There are loads of people now who have criminal backgrounds or terrible employment histories. You cannot or will not be hired in healthcare any longer if you are one of those people. You aren't even likely to pass a background check if you have a history of delinquent debt. Yet career counselors and schools still sign them up for coding.
That is mostly what you see on job boards that you think reflects the state of the market. You do not see the successes.
You are correct that advanced jobs require experience. In what field would that not be true? But coders get that experience and move on every day.
I take your point. I read the AAPC coding forum too. - MTLC [ In Reply To ..]
I have been reading the AAPC general discussion about jobs for a long time. As another poster pointed out, there is more than one reason why people cant get jobs, and that there is more to it than just having a credential.
I have actually been doing research, asking questions and considering my options for over a year. I even went to a local AAPC chapter meeting and got to talk to the hiring manager of a large hospital/clinic system in our area.
I have compiled a list of jobs that I could do that are not coding, but maybe I could get a foot in the door, including general labor work in a hospital.
I have also been doing volunteer work for many years that puts me in touch with all kinds of people and situations. It is my hope that my efforts at improving my people skills will help me in the job market.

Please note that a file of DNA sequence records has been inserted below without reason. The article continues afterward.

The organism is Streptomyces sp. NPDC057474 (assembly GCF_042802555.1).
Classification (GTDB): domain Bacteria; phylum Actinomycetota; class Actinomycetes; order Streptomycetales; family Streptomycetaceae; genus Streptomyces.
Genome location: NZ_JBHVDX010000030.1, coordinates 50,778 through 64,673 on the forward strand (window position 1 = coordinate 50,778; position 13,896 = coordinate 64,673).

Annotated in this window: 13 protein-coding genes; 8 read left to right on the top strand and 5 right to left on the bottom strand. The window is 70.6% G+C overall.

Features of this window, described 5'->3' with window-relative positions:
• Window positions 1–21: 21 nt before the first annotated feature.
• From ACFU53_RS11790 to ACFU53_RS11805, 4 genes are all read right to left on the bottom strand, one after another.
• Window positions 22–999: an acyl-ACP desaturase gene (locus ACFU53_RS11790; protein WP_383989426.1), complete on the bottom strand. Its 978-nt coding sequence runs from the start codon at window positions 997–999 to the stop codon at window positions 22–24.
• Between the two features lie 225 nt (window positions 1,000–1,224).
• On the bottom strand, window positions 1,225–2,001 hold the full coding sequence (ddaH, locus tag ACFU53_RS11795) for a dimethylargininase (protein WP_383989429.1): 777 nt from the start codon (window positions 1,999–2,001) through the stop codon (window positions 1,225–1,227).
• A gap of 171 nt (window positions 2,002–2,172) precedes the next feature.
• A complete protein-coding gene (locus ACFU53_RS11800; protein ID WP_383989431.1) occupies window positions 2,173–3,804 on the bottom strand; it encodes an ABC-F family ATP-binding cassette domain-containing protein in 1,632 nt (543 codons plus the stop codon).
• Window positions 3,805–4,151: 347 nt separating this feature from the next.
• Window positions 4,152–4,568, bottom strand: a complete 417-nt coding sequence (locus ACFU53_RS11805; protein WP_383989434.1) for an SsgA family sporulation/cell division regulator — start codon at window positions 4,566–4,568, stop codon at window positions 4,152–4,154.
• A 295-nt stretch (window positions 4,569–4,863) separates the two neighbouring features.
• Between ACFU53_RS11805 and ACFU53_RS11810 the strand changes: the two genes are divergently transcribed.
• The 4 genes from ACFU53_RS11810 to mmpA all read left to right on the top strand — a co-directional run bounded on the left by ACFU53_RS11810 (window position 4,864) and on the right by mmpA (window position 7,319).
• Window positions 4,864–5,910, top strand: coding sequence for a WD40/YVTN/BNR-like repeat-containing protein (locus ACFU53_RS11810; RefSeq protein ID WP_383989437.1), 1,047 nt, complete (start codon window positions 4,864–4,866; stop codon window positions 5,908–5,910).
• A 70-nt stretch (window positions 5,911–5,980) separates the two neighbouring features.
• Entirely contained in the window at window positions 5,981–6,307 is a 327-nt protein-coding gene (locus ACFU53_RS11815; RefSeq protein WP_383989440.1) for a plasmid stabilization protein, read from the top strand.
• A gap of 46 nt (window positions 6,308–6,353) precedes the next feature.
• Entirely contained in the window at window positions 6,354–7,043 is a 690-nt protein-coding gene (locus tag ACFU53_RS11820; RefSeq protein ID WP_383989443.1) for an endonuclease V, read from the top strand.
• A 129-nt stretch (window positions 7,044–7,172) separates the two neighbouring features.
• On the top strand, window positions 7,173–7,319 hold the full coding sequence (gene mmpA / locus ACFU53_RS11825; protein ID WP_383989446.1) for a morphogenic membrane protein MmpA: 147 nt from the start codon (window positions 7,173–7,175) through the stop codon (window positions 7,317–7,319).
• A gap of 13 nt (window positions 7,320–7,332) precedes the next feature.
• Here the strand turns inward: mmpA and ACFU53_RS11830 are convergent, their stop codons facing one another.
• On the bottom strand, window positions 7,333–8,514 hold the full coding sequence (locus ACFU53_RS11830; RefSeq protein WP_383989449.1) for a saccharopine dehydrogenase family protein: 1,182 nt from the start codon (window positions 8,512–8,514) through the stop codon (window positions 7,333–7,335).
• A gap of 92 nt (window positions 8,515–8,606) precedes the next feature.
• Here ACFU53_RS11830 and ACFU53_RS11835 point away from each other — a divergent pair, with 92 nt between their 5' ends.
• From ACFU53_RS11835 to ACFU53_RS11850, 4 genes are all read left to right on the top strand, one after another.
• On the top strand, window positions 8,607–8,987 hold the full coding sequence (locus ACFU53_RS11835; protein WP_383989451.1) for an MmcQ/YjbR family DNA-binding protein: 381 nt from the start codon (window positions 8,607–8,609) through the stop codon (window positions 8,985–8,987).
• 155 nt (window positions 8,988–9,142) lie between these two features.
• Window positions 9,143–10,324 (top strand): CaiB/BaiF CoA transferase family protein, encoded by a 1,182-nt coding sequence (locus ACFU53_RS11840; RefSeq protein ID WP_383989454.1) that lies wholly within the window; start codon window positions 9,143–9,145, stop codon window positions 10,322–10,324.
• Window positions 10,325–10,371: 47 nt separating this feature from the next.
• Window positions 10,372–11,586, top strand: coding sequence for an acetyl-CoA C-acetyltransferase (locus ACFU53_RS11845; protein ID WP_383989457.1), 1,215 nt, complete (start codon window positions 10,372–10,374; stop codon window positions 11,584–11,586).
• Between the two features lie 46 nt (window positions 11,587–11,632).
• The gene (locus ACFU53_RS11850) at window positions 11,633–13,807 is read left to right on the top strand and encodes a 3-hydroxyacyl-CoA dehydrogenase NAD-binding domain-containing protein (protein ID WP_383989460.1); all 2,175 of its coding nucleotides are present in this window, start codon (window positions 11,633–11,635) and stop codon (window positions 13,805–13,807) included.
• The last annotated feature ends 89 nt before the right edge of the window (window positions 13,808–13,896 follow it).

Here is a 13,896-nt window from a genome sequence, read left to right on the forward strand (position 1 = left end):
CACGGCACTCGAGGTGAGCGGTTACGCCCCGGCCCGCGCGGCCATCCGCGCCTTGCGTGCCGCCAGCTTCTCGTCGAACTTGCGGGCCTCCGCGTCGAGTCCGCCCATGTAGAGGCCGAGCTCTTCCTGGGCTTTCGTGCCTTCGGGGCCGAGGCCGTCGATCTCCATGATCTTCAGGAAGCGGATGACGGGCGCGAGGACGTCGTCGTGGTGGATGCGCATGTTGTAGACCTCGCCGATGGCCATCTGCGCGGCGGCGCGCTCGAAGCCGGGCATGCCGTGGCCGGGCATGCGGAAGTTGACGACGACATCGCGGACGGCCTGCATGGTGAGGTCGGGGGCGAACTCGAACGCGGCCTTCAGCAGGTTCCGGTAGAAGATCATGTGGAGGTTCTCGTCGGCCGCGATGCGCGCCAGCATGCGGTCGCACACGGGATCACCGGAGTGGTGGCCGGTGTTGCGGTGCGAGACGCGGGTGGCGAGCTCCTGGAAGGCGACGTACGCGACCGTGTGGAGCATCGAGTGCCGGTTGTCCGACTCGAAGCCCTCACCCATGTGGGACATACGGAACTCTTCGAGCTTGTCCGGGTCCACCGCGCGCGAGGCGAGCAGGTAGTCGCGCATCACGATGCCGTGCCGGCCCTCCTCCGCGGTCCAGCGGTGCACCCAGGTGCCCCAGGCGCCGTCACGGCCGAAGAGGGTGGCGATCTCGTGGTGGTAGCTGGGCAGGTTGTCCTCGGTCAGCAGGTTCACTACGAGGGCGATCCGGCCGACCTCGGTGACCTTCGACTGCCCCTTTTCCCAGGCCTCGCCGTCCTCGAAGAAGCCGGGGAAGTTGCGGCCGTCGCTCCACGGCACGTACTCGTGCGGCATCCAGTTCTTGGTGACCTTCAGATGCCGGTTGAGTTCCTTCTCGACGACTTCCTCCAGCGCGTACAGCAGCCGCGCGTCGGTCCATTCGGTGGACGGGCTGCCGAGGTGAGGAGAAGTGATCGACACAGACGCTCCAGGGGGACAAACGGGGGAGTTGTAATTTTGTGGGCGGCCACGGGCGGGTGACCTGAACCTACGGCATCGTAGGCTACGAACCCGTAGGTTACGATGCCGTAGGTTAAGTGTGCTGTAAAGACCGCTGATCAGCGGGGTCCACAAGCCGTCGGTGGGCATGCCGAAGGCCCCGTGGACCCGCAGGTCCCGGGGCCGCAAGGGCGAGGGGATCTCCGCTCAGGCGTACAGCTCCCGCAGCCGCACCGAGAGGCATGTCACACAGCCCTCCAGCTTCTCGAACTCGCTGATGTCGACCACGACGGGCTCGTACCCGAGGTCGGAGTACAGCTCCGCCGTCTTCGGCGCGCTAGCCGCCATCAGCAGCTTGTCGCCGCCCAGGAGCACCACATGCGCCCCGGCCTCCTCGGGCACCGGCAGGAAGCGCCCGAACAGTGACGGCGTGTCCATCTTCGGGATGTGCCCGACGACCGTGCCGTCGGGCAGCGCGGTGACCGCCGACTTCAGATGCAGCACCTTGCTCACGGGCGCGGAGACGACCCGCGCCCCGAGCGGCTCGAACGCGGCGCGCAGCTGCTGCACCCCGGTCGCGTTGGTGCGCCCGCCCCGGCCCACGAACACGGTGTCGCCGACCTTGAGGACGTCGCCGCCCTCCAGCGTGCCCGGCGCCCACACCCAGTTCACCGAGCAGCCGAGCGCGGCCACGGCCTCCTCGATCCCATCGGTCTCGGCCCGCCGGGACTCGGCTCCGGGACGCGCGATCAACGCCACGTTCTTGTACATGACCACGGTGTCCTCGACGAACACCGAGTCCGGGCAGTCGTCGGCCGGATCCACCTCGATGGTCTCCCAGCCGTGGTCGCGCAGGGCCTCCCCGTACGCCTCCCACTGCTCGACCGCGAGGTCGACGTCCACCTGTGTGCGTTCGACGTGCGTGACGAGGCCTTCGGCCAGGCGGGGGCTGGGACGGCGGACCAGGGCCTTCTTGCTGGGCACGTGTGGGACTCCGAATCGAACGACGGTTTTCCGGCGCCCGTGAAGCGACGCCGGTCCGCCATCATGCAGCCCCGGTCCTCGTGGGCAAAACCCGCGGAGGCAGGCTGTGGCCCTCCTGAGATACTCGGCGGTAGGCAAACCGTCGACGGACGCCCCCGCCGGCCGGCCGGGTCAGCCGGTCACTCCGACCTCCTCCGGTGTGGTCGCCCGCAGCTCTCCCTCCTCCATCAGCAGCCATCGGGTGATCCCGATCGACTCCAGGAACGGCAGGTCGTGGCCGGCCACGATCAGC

For sure, coding isnt for everyone, just like MT isn't. I have been thinking and reading and asking and calculating for a long time.
And maybe I am delusional, but I think I could get a coding job and work my way into other things once I get experience.
#1 Least Stressful Job In America - Med Records Tech [ In Reply To ..]
At least that's what is says here:
Not Worth Mentioning, Really, because.. - MT [ In Reply To ..]
Those positions must be going the way of the dodo bird, given the fact that paper charts are going OUT as the EMR is ushered IN.
Yup, that's what the HIM manager told me, too. - MTforNow [ In Reply To ..]
The records clerks haven't put 2 and 2 together yet. It's not just transcription. They have no idea what's about to hit them. We go to EPIC in 18 months.
We have no paper records and no records clerks - Not a bad thing [ In Reply To ..]
We no longer have a file room or clerks who file.
Jobs in HIM are changing. They will require more education. You did not need education to cram records on a shelf and stick sign-here flags on papers.
What we will have more of are jobs maintaining, programming, ensuring privacy and security and teaching providers to use electronic records. Degrees will be in informatics, not traditional paper. Coding-based jobs will be less focused on finding things to code and more on higher review, coding and provider compliance with regulatory issues, improvement of provider documentation, programming and maintaining the software that assists coding, and data collection an analysis.
I know because we already have it. The people who got the new jobs were the ones who saw it coming and got more education so they could step into new roles.
Found This Very Interesting But How Can We Bring Attention To Our Industry? Dec 22, 2013I've included a link about a bill that proposes stricter definition/penalties for misclassifying employees/ICs. We all know this is rampant in this industry; who would you contact about this?